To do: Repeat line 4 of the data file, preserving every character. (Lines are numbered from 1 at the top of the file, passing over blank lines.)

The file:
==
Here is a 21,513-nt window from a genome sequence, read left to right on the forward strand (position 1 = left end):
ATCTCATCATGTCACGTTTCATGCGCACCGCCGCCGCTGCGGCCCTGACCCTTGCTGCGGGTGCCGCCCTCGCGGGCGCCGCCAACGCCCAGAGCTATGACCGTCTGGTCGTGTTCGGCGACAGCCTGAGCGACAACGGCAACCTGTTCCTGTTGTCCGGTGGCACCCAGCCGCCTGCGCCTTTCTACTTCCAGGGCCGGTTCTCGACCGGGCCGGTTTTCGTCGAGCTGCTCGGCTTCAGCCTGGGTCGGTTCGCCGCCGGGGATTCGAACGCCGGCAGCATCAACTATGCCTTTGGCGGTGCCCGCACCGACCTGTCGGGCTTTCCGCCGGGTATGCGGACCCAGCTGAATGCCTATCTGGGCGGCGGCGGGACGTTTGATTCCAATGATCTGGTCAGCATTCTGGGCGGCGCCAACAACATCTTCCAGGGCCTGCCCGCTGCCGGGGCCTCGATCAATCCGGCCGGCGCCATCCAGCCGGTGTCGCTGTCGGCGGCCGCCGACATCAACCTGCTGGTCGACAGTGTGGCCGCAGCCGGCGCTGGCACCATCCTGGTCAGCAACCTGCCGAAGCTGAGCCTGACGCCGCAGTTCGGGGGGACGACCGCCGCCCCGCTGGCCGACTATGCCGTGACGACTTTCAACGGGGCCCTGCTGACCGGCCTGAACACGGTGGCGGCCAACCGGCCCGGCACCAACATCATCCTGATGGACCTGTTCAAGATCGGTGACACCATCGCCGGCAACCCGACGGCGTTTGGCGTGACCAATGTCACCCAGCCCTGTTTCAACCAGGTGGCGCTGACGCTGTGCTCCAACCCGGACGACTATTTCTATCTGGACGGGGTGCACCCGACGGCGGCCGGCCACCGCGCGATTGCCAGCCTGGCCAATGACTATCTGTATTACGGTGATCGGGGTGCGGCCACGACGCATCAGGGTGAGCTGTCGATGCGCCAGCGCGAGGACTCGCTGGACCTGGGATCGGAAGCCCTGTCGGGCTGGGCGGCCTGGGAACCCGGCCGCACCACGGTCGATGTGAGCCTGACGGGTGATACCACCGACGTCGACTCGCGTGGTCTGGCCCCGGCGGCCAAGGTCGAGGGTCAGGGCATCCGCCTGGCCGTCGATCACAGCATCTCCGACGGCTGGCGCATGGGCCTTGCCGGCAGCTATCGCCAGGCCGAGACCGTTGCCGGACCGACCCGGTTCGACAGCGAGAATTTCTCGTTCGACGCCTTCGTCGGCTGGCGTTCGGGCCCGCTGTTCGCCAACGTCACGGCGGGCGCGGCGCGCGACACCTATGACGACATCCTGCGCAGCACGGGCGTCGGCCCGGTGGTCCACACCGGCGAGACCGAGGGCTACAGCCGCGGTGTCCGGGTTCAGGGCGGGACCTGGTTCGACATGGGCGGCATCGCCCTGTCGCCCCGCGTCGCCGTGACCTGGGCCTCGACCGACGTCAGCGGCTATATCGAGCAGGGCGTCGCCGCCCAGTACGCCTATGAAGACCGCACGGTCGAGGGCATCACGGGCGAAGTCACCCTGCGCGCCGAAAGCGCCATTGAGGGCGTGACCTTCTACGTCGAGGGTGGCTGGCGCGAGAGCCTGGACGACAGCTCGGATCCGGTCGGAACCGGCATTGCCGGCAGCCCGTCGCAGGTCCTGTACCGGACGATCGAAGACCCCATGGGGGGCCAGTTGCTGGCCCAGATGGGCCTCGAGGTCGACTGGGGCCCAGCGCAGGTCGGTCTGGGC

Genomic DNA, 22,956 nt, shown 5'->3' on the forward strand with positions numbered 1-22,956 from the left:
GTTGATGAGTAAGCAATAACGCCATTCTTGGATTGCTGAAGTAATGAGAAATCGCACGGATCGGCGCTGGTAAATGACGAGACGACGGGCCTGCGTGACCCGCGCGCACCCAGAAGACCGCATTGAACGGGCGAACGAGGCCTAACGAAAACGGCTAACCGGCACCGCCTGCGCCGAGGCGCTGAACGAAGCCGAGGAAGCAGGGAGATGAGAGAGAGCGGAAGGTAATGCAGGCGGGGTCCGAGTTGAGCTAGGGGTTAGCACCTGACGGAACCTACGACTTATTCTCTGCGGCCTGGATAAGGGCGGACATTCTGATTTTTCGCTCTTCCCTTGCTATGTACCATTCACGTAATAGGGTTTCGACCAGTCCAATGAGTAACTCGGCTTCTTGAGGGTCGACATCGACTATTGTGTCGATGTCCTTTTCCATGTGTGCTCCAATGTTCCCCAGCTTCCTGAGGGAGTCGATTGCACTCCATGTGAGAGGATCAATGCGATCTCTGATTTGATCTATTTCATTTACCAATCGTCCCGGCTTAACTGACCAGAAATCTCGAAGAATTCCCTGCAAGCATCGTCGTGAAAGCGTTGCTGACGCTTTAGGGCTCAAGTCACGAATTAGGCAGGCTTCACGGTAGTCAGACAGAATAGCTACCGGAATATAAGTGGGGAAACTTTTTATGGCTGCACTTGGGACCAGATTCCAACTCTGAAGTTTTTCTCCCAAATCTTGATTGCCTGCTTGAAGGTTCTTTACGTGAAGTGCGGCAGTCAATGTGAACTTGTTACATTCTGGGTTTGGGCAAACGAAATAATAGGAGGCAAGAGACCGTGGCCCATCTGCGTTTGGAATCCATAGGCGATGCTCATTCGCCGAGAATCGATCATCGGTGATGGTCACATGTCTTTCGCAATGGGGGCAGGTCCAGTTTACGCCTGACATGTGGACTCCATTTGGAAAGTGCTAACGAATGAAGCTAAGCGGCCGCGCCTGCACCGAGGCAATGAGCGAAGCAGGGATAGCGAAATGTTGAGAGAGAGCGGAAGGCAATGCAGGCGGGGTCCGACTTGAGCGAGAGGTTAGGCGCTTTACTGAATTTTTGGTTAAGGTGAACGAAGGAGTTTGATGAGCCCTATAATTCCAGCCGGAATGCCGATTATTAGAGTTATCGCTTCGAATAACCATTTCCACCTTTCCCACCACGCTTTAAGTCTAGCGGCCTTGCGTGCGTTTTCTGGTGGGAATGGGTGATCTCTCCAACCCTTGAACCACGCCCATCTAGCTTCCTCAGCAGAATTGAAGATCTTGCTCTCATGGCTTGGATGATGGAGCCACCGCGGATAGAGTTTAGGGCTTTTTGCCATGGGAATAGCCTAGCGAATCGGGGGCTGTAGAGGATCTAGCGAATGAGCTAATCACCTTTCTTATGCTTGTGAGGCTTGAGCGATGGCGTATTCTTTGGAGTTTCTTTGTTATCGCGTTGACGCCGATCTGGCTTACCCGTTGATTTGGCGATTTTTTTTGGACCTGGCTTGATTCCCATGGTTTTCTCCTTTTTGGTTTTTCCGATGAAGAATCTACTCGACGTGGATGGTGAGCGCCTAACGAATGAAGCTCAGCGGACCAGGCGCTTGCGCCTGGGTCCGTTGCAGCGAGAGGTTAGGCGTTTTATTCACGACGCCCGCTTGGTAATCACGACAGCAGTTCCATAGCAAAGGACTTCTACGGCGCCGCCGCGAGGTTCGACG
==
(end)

GTTGATGAGTAAGCAATAACGCCATTCTTGGATTGCTGAAGTAATGAGAAATCGCACGGATCGGCGCTGGTAAATGACGAGACGACGGGCCTGCGTGACCCGCGCGCACCCAGAAGACCGCATTGAACGGGCGAACGAGGCCTAACGAAAACGGCTAACCGGCACCGCCTGCGCCGAGGCGCTGAACGAAGCCGAGGAAGCAGGGAGATGAGAGAGAGCGGAAGGTAATGCAGGCGGGGTCCGAGTTGAGCTAGGGGTTAGCACCTGACGGAACCTACGACTTATTCTCTGCGGCCTGGATAAGGGCGGACATTCTGATTTTTCGCTCTTCCCTTGCTATGTACCATTCACGTAATAGGGTTTCGACCAGTCCAATGAGTAACTCGGCTTCTTGAGGGTCGACATCGACTATTGTGTCGATGTCCTTTTCCATGTGTGCTCCAATGTTCCCCAGCTTCCTGAGGGAGTCGATTGCACTCCATGTGAGAGGATCAATGCGATCTCTGATTTGATCTATTTCATTTACCAATCGTCCCGGCTTAACTGACCAGAAATCTCGAAGAATTCCCTGCAAGCATCGTCGTGAAAGCGTTGCTGACGCTTTAGGGCTCAAGTCACGAATTAGGCAGGCTTCACGGTAGTCAGACAGAATAGCTACCGGAATATAAGTGGGGAAACTTTTTATGGCTGCACTTGGGACCAGATTCCAACTCTGAAGTTTTTCTCCCAAATCTTGATTGCCTGCTTGAAGGTTCTTTACGTGAAGTGCGGCAGTCAATGTGAACTTGTTACATTCTGGGTTTGGGCAAACGAAATAATAGGAGGCAAGAGACCGTGGCCCATCTGCGTTTGGAATCCATAGGCGATGCTCATTCGCCGAGAATCGATCATCGGTGATGGTCACATGTCTTTCGCAATGGGGGCAGGTCCAGTTTACGCCTGACATGTGGACTCCATTTGGAAAGTGCTAACGAATGAAGCTAAGCGGCCGCGCCTGCACCGAGGCAATGAGCGAAGCAGGGATAGCGAAATGTTGAGAGAGAGCGGAAGGCAATGCAGGCGGGGTCCGACTTGAGCGAGAGGTTAGGCGCTTTACTGAATTTTTGGTTAAGGTGAACGAAGGAGTTTGATGAGCCCTATAATTCCAGCCGGAATGCCGATTATTAGAGTTATCGCTTCGAATAACCATTTCCACCTTTCCCACCACGCTTTAAGTCTAGCGGCCTTGCGTGCGTTTTCTGGTGGGAATGGGTGATCTCTCCAACCCTTGAACCACGCCCATCTAGCTTCCTCAGCAGAATTGAAGATCTTGCTCTCATGGCTTGGATGATGGAGCCACCGCGGATAGAGTTTAGGGCTTTTTGCCATGGGAATAGCCTAGCGAATCGGGGGCTGTAGAGGATCTAGCGAATGAGCTAATCACCTTTCTTATGCTTGTGAGGCTTGAGCGATGGCGTATTCTTTGGAGTTTCTTTGTTATCGCGTTGACGCCGATCTGGCTTACCCGTTGATTTGGCGATTTTTTTTGGACCTGGCTTGATTCCCATGGTTTTCTCCTTTTTGGTTTTTCCGATGAAGAATCTACTCGACGTGGATGGTGAGCGCCTAACGAATGAAGCTCAGCGGACCAGGCGCTTGCGCCTGGGTCCGTTGCAGCGAGAGGTTAGGCGTTTTATTCACGACGCCCGCTTGGTAATCACGACAGCAGTTCCATAGCAAAGGACTTCTACGGCGCCGCCGCGAGGTTCGACG